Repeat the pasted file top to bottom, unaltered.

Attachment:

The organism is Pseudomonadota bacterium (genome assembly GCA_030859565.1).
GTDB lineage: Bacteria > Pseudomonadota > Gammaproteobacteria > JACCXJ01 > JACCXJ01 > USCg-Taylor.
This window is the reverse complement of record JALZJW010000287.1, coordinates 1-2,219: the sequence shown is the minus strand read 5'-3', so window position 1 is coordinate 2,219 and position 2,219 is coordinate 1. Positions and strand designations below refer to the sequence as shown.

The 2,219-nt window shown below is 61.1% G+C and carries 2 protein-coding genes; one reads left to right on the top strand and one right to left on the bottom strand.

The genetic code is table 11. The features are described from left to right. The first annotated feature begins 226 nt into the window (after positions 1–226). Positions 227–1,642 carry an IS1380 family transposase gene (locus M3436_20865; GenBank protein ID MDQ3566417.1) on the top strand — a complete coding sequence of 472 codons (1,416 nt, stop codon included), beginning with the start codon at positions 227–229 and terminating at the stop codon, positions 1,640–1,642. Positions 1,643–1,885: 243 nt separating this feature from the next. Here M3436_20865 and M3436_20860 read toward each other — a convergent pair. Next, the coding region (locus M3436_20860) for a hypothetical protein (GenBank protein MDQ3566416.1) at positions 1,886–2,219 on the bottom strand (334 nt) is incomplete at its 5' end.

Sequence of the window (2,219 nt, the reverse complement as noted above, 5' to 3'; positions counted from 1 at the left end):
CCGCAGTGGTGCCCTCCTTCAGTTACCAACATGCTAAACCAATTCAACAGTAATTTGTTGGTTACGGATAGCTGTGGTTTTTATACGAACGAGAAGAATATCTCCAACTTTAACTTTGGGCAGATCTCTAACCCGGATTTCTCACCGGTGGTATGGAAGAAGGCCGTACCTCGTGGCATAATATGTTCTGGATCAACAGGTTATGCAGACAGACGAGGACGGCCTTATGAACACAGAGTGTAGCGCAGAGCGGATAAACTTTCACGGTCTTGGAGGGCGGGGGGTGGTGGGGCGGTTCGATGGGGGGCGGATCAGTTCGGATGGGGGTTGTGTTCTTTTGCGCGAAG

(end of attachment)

The organism is Pseudomonadota bacterium (genome assembly GCA_030859565.1).
GTDB lineage: Bacteria > Pseudomonadota > Gammaproteobacteria > JACCXJ01 > JACCXJ01 > USCg-Taylor.
This window is the reverse complement of record JALZJW010000287.1, coordinates 1-2,219: the sequence shown is the minus strand read 5'-3', so window position 1 is coordinate 2,219 and position 2,219 is coordinate 1. Positions and strand designations below refer to the sequence as shown.

The 2,219-nt window shown below is 61.1% G+C and carries 2 protein-coding genes; one reads left to right on the top strand and one right to left on the bottom strand.

The genetic code is table 11. The features are described from left to right. The first annotated feature begins 226 nt into the window (after positions 1–226). Positions 227–1,642 carry an IS1380 family transposase gene (locus M3436_20865; GenBank protein ID MDQ3566417.1) on the top strand — a complete coding sequence of 472 codons (1,416 nt, stop codon included), beginning with the start codon at positions 227–229 and terminating at the stop codon, positions 1,640–1,642. Positions 1,643–1,885: 243 nt separating this feature from the next. Here M3436_20865 and M3436_20860 read toward each other — a convergent pair. Next, the coding region (locus M3436_20860) for a hypothetical protein (GenBank protein MDQ3566416.1) at positions 1,886–2,219 on the bottom strand (334 nt) is incomplete at its 5' end.

Sequence of the window (2,219 nt, the reverse complement as noted above, 5' to 3'; positions counted from 1 at the left end):
CCGCAGTGGTGCCCTCCTTCAGTTACCAACATGCTAAACCAATTCAACAGTAATTTGTTGGTTACGGATAGCTGTGGTTTTTATACGAACGAGAAGAATATCTCCAACTTTAACTTTGGGCAGATCTCTAACCCGGATTTCTCACCGGTGGTATGGAAGAAGGCCGTACCTCGTGGCATAATATGTTCTGGATCAACAGGTTATGCAGACAGACGAGGACGGCCTTATGAACACAGAGTGTAGCGCAGAGCGGATAAACTTTCACGGTCTTGGAGGGCGGGGGGTGGTGGGGCGGTTCGATGGGGGGCGGATCAGTTCGGATGGGGGTTGTGTTCTTTTGCGCGAAG